George Zimmerman must remain under 24-hour GPS monitoring while awaiting trial in the fatal shooting of Florida teenager Trayvon Martin and must stay in the county despite the defense's concerns about his safety, a judge ruled Tuesday.
The defense presented a lengthy bond modification argument to Judge Debra Nelson that includedZimmerman's probation officer testifying that the former neighborhood watch volunteer was complying with all terms of his release on a $1 million bond.
Following a rebuttal by the prosecutors, Nelson, without explanation, denied the request for modification of the bond terms.
Zimmerman is charged with second-degree murder in the killing of 17-year-old Martin following an altercation in Sanford in February. He has pleaded not guilty, claiming self-defense under Florida's "stand your ground" law.
Besides dropping the monitoring, the defense also wanted Zimmerman to be able to live outside the Seminole County jurisdiction where the shooting took place in because of what defense attorney Mark O'Mara said were ongoing concerns about his safety.
"I really want to try (the case) in the courtroom, and I'm ready to try it," O'Mara said during his argument. "What I don't want is my client not to make it to that courtroom."
Prosecutor Bernie de la Rionda took issue with the contention that Zimmerman had genuine concern for his safety or that he needed to be completely released from monitoring to assist in his defense.
"My recollection is this defendant has appeared on national television...but there are so many threats against him and he's so scared?" De la Rionda said. "He can't have it both ways."
Zimmerman was previously granted permission to make limited travel to Orange County to meet his attorneys. That remains in place.
The 29-year-old's bond restrictions were put in place by former Judge Kenneth Lester. Lester revoked his original bond in June after ruling Zimmerman and his wife had misled the court about their finances when his bail was set in April at $150,000. It was eventually raised to $1 million and the additional GPS restrictions were put in place.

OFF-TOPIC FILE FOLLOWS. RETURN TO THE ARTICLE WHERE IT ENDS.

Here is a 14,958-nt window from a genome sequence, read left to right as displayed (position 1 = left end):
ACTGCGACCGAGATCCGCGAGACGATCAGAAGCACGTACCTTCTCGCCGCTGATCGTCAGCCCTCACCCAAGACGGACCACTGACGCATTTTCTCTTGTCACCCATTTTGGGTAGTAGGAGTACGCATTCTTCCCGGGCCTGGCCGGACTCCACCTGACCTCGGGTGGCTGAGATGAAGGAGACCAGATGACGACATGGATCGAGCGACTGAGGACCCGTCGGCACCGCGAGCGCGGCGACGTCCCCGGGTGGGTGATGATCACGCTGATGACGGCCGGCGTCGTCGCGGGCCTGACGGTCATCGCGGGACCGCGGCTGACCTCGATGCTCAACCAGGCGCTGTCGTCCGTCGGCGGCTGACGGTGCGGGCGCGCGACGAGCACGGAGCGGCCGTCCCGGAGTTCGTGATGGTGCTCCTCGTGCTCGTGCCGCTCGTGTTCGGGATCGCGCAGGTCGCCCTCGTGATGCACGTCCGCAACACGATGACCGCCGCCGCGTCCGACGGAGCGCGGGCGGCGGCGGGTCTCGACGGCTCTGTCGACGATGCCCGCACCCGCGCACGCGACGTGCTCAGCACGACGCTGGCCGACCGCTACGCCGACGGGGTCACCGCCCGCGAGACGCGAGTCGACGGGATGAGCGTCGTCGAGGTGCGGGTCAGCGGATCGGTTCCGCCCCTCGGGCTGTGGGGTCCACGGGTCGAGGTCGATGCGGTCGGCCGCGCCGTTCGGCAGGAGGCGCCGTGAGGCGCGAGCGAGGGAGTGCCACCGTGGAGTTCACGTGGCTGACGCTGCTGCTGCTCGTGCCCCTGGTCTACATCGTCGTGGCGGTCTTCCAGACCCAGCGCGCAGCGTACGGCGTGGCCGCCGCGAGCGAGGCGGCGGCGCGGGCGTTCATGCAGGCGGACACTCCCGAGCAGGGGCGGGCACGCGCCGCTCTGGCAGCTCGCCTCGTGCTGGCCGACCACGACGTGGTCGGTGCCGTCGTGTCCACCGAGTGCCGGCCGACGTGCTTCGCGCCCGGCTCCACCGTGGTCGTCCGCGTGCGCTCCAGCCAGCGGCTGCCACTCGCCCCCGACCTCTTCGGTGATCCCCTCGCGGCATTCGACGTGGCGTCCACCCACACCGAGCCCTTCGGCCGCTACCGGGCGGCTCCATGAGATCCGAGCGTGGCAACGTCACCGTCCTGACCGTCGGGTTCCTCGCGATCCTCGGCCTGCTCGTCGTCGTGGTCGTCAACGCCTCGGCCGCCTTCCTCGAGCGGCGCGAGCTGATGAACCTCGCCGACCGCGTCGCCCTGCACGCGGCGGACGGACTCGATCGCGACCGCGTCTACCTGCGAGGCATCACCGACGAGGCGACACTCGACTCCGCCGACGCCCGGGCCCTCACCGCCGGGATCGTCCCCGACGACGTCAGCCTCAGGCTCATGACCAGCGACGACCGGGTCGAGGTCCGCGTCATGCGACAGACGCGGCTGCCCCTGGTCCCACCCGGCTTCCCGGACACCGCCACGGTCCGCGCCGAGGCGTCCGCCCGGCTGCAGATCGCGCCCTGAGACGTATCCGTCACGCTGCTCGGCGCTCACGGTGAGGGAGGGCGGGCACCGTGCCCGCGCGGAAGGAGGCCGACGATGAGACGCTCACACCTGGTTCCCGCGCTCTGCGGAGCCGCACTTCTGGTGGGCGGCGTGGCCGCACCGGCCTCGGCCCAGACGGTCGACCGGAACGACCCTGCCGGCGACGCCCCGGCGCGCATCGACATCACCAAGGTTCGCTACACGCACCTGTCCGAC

Nelson has set a trial date for June 10. She also set a "stand your ground" hearing 45 days before trial whereZimmerman can argue it was self-defense and ask the judge to drop the charges.
The judge also set aside hearing dates in January, February and March for any outstanding pretrial matters.
The bond issue was one of several motions Nelson heard Tuesday. Nearly all of the remaining matters dealt with unreleased documents or depositions the defense wanted the judge to assist it in acquiring.
The documents included FBI reports of its communications with witnesses and local investigators, as well as various investigative reports from the Florida Department of Law Enforcement that the defense said it was having trouble obtaining.
Nelson said the defense would have to make its document requests directly to those agencies. Any denials of records they make, however, will require written explanation to the court within 20 days.
The prosecution will also disclose to the defense all witnesses it knows of that have heard a recording of a 911 call from the night of the shooting.
De la Rionda said he will also let the defense know whether or not those witnesses offered an opinion of whether a screaming voice heard in the recording belonged to Zimmerman or Martin.